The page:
A mother baking cookies for Christmas with her two children.

The Obsessive Christmas Disorder

It’s time to bring out the Christmas lights and decorations again, something I couldn’t be more excited about – and this year it seems my daughter is sharing my ‘OCD’.


I honestly don’t know what’s happened to this year. Where on earth has it gone? One minute I was stressing about what dress to wear to a summer wedding, and now I’m wading through Christmas lists and joining the ‘what’s the best Christmas advert on TV’ debate. 


All to be expected at this time of year, but I do have one battle going on in my head that’s entirely personal, or it was until my daughter also contracted the condition – OCD, otherwise known as my Obsessive Christmas Disorder*. 

I’m not alone 

Until last week, I was unaware that this is actually a fairly well-known malady. It was only when a good friend tagged me in a jokey picture on Facebook that I realised that: 

1) It was a known ‘thing’. 

2) I was suffering from it. 

I feel quite relieved knowing I’m not alone. It’s the same every year and getting worse. 

The symptoms 

There are some telltale signs that you should look out for when it comes to Obsessive Christmas Disorder, including: 

  • Starting a present list in August 
  • Starting to feel ’Christmassy’ sometime in early September 
  • Not caring when the nights draw in 
  • Looking forward to Limited edition Christmas candles hitting the shelves 
  • Looking forward to seeing, and eating, your first mince pie 
  • Visiting every garden centre within a 20 miles radius to see Christmas decorations in the hope of seeing something different to the last one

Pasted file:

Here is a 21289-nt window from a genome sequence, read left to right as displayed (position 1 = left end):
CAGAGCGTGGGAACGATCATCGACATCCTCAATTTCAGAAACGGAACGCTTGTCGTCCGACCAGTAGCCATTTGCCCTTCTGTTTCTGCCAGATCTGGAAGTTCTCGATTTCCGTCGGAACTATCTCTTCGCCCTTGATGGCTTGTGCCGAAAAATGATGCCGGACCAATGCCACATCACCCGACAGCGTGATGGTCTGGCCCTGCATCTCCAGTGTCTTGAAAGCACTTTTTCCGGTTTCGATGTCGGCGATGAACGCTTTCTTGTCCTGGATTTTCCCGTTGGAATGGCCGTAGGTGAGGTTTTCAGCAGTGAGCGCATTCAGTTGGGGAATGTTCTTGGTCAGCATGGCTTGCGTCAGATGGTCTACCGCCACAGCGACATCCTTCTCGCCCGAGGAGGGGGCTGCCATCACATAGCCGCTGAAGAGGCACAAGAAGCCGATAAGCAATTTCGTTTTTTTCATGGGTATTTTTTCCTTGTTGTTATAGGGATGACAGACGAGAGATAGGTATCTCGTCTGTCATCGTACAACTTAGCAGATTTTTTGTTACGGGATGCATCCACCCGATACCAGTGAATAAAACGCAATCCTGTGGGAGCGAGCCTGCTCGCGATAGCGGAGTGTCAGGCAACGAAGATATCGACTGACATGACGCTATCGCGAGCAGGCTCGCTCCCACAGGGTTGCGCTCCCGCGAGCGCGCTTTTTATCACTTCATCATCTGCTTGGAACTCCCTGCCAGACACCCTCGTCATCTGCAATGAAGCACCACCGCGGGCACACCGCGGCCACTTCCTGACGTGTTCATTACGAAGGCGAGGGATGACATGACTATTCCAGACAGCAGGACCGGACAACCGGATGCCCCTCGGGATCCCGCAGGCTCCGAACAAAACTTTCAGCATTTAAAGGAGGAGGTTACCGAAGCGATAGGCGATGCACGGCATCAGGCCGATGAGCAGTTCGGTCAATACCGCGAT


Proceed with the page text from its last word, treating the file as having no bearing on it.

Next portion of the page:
• Wishing Halloween and Guy Fawkes night would hurry up and be over so you can ‘get on with Christmas’ 

Apparently, if you suffer from any one or more of these symptoms, you are at risk of suffering from the condition and should get yourself up into the attic immediately to get the decorations down. 

Christmas decorating 

The hardest part for me has always been convincing people that it’s okay to start decorating the house as soon as the last firework has fizzled out. Most ‘normal’ people dread the very thought of clambering up into the attic to get musty old tinsel and baubles down and the thought of unravelling strings of fairy lights – well, say no more! Me? I love every bit of it. 

The smell of dusty Christmas decorations should be bottled in my opinion. So evocative is that smell that I’m instantly transported back to a 1970’s Christmas, watching my mum toil with the tinsel and angel hair, while Slade sang happily in the background from the kitchen radio. 

Can it be too much? 

Now my daughter has succumbed to the ailment, and I couldn’t be happier, although there are differences between us. For instance, I gave in to her suggestion of “just decorating the mantle-piece” but drew the line at her suggestion to put an eight-foot inflatable Santa on the roof. 

Over-decoration of the front of your house should be left to people trying to raise money for good causes. I haven’t got that far yet – but who knows what the future holds? 

Happy, nearly, Christmas! 


* I must stress that this blog is in no way intended to offend people with genuine OCD, a serious condition. ‘Obsessive Christmas Disorder’ is purely a pun intended to mock people like me. 



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